Today I laid aside my corrected first draft of my fifth Dawlish Chronicles novel. I started it in July last year and gave myself 12 months to complete. This involved a significant amount of research to start with (Thank You, London Library!) but as the opening section drew on prior knowledge I was able to run much research and writing in parallel. I finished the draft three weeks ago, then did a revision – which involved some reordering of chapters, some cutting (it always feels like a crime to delete a day’s work or more), some detection of continuity errors and – of course – some spelling and grammar errors. I wrapped up by making maps using PowerPoint – up to now I’ve been reliant on sketch maps in my working notebook. These maps have been critical in my plotting – they always are – but they’ve been written over and annotated so much by now that I suspect that anybody but myself would make neither head nor tail of them. The clean versions on the computer screen look at lot more comprehensible.
So why the fifth novel, when only two Dawlish Chronicles novels have been published so far? The reason is that I like to set a first draft aside for a year or more and to leave it on the “back burner” of my mind. It lives in my subconscious and occasionally surfaces, unbidden, with ideas for modification or improvement. It’s worthwhile to jot down such ideas in my notebook but it’s also essential to resist going back to tinker piecemeal. When I return to my No.5 I’ll anticipate a fundamental revision – but how fundamental I don’t yet know. I do however have a warm feeling from the first draft now being set aside, and I’ll be returning to it with pleasure.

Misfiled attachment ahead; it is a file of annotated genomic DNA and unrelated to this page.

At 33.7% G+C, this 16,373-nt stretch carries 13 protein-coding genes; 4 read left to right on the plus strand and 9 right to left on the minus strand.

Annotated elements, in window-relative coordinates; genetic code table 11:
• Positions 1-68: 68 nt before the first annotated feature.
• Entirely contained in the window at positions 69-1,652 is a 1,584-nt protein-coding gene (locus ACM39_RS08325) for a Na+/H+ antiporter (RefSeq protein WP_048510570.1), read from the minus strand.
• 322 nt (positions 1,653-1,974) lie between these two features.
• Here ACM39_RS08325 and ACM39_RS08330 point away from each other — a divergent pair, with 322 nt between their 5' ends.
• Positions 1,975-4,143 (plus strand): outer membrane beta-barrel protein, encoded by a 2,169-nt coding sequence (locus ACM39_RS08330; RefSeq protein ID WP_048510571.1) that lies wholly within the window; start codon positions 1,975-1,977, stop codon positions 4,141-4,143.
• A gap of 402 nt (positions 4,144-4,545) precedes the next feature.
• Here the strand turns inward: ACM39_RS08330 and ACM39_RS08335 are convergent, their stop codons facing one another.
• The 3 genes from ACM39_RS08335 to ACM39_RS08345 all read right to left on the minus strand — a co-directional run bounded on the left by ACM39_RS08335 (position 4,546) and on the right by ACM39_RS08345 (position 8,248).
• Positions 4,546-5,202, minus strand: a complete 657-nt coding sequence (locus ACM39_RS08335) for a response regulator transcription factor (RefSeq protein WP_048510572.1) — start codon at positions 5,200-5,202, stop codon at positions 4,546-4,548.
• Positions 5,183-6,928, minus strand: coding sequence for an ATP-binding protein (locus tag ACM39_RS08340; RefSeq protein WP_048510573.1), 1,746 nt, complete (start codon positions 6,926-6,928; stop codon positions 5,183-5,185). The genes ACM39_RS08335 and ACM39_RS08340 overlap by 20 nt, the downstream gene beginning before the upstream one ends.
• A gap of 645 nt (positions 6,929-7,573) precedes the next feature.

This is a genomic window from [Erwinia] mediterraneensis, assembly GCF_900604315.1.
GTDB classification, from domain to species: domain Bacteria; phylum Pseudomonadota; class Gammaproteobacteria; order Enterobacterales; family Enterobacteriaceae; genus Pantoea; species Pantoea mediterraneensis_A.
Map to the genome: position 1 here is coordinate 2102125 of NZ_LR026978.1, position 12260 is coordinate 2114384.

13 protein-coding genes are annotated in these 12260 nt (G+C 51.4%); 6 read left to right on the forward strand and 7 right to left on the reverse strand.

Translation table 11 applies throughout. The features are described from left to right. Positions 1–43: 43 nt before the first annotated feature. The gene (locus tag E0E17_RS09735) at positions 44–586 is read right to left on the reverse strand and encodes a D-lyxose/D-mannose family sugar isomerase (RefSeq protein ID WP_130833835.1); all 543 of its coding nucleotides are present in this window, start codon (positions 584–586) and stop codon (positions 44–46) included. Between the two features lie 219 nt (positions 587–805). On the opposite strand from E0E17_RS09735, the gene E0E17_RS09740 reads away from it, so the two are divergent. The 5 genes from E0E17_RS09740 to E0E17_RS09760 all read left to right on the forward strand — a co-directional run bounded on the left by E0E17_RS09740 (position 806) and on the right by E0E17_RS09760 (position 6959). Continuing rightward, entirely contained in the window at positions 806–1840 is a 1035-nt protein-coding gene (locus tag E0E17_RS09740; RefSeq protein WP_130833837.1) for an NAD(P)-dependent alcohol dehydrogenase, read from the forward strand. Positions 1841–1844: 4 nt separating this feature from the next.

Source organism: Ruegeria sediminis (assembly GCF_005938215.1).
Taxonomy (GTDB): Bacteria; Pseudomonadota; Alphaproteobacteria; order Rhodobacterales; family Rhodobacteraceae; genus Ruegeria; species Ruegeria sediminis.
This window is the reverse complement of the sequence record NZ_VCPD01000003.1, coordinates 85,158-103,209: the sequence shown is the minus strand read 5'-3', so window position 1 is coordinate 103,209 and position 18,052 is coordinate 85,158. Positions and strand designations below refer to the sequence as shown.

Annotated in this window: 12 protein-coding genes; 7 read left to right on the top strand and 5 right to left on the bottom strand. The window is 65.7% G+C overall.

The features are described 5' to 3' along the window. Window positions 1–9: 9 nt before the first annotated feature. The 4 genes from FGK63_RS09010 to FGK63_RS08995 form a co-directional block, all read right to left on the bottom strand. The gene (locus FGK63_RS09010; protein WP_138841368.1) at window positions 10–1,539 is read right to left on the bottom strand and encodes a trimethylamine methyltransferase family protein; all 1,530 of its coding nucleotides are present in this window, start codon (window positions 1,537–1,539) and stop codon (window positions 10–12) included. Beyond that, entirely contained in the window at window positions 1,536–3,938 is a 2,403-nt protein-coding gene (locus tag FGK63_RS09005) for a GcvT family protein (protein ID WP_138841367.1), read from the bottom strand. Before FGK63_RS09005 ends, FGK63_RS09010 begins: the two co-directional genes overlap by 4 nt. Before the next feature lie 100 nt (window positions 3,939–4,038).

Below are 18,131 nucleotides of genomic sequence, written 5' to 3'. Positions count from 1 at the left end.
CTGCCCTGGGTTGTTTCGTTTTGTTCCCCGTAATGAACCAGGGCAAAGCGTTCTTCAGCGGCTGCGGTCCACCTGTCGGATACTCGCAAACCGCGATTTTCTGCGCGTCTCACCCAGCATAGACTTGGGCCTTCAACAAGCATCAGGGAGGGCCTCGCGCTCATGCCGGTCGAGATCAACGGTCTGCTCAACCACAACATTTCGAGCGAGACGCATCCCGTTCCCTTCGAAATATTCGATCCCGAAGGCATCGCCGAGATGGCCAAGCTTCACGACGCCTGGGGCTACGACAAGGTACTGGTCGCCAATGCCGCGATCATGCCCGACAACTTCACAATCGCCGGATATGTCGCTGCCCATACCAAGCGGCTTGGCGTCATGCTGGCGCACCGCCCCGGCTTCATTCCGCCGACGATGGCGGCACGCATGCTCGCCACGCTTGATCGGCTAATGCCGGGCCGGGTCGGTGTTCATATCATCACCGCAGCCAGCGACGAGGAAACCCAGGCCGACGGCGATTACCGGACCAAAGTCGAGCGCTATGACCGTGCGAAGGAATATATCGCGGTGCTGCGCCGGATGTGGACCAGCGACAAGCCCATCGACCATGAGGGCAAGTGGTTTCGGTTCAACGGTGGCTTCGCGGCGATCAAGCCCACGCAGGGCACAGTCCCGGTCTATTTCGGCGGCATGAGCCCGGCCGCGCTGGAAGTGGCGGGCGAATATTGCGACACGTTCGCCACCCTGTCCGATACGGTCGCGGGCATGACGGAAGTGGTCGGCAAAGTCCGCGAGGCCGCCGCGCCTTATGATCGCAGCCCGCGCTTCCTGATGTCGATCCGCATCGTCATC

So what happens tomorrow? I’ll be opening up No.3, (“Britannia’s X”, with X to be revealed only at publication) and reading it for the first time in over a year. I’ll do a quick start-to-finish read, without notes, and then go back over it in more detail, annotating as I go. Thereafter I’ll do the rewrite. I’m looking forward to meeting some old friends again, and some newcomers as well. They’ve been calling attention to themselves more insistently recently – I guess they want their hour upon the stage – and it’s time to finalise the formal record of their doings. Some of them are going to be in for a very rough time indeed and, as with earlier books, the action is firmly locked into the actual historical calendar. It’s also time to start thinking of the cover design and of the blurb – I’m always spurred on with the idea of seeing them in hard copy on the proof copy for the first time.
I’m aiming to launch “Britannia’s X” before the end of the year and thereafter I’ll be kicking off writing of No.6. I’m already doing some preliminary research on background and coming to the stage when I recognise what I’ll need to know in detail, and what will be just general background. Probably less than 10% will show up in the actual writing but the other 90% will provide the context in which the action will play out.
And No.4? Well that’s on the back burner for now also. I expect that in a few months’ time characters in that are going to start getting insistent!
Tomorrow then will be the first day of the rest of my writer’s life. Wish me luck!